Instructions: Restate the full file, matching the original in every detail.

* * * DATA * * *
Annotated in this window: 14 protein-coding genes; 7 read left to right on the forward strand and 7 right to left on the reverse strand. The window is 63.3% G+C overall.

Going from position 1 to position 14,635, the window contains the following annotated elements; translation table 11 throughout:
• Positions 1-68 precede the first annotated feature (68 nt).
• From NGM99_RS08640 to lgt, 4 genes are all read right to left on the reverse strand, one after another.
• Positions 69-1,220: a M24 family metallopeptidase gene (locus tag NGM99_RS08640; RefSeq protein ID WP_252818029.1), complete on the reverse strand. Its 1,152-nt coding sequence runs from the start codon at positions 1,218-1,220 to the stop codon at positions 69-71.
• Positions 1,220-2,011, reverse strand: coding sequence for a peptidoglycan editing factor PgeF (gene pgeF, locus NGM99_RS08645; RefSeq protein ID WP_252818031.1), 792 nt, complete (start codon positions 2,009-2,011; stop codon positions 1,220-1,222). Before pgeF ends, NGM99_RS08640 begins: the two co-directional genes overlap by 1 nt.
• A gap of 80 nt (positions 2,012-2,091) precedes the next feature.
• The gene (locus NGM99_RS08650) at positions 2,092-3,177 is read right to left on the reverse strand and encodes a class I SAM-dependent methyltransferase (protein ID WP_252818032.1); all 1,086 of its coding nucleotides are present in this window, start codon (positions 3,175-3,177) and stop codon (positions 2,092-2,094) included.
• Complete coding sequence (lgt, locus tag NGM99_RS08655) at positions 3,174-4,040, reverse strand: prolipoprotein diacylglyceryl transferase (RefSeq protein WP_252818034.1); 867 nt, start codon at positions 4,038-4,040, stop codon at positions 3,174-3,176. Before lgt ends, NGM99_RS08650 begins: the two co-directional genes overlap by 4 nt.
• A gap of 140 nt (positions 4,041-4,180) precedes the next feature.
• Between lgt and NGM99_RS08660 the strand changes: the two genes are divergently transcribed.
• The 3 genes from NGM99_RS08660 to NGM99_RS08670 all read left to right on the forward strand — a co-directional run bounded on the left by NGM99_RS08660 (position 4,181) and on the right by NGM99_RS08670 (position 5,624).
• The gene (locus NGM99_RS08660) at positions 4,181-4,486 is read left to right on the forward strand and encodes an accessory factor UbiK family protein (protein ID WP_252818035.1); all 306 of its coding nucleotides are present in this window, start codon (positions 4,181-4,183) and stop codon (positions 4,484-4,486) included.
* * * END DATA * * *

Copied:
Annotated in this window: 14 protein-coding genes; 7 read left to right on the forward strand and 7 right to left on the reverse strand. The window is 63.3% G+C overall.

Going from position 1 to position 14,635, the window contains the following annotated elements; translation table 11 throughout:
• Positions 1-68 precede the first annotated feature (68 nt).
• From NGM99_RS08640 to lgt, 4 genes are all read right to left on the reverse strand, one after another.
• Positions 69-1,220: a M24 family metallopeptidase gene (locus tag NGM99_RS08640; RefSeq protein ID WP_252818029.1), complete on the reverse strand. Its 1,152-nt coding sequence runs from the start codon at positions 1,218-1,220 to the stop codon at positions 69-71.
• Positions 1,220-2,011, reverse strand: coding sequence for a peptidoglycan editing factor PgeF (gene pgeF, locus NGM99_RS08645; RefSeq protein ID WP_252818031.1), 792 nt, complete (start codon positions 2,009-2,011; stop codon positions 1,220-1,222). Before pgeF ends, NGM99_RS08640 begins: the two co-directional genes overlap by 1 nt.
• A gap of 80 nt (positions 2,012-2,091) precedes the next feature.
• The gene (locus NGM99_RS08650) at positions 2,092-3,177 is read right to left on the reverse strand and encodes a class I SAM-dependent methyltransferase (protein ID WP_252818032.1); all 1,086 of its coding nucleotides are present in this window, start codon (positions 3,175-3,177) and stop codon (positions 2,092-2,094) included.
• Complete coding sequence (lgt, locus tag NGM99_RS08655) at positions 3,174-4,040, reverse strand: prolipoprotein diacylglyceryl transferase (RefSeq protein WP_252818034.1); 867 nt, start codon at positions 4,038-4,040, stop codon at positions 3,174-3,176. Before lgt ends, NGM99_RS08650 begins: the two co-directional genes overlap by 4 nt.
• A gap of 140 nt (positions 4,041-4,180) precedes the next feature.
• Between lgt and NGM99_RS08660 the strand changes: the two genes are divergently transcribed.
• The 3 genes from NGM99_RS08660 to NGM99_RS08670 all read left to right on the forward strand — a co-directional run bounded on the left by NGM99_RS08660 (position 4,181) and on the right by NGM99_RS08670 (position 5,624).
• The gene (locus NGM99_RS08660) at positions 4,181-4,486 is read left to right on the forward strand and encodes an accessory factor UbiK family protein (protein ID WP_252818035.1); all 306 of its coding nucleotides are present in this window, start codon (positions 4,181-4,183) and stop codon (positions 4,484-4,486) included.